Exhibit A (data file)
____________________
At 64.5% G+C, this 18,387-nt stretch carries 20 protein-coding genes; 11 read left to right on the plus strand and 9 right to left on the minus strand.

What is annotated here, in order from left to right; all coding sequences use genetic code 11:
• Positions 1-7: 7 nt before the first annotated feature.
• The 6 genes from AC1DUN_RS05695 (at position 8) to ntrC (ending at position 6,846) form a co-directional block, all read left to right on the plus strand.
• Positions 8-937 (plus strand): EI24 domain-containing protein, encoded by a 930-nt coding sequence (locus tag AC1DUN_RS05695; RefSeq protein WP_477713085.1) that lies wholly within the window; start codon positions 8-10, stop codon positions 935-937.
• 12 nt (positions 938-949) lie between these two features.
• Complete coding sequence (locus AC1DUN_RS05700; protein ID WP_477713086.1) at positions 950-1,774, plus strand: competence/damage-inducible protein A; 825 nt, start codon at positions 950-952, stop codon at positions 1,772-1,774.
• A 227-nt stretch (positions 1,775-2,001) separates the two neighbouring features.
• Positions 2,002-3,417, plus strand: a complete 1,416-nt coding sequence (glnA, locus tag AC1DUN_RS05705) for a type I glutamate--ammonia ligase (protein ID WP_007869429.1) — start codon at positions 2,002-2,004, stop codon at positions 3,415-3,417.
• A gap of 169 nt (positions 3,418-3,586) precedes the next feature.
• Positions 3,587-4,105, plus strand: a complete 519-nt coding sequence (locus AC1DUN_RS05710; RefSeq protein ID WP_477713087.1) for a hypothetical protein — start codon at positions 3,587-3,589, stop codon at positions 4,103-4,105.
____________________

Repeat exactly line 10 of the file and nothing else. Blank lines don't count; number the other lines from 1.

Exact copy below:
• A gap of 169 nt (positions 3,418-3,586) precedes the next feature.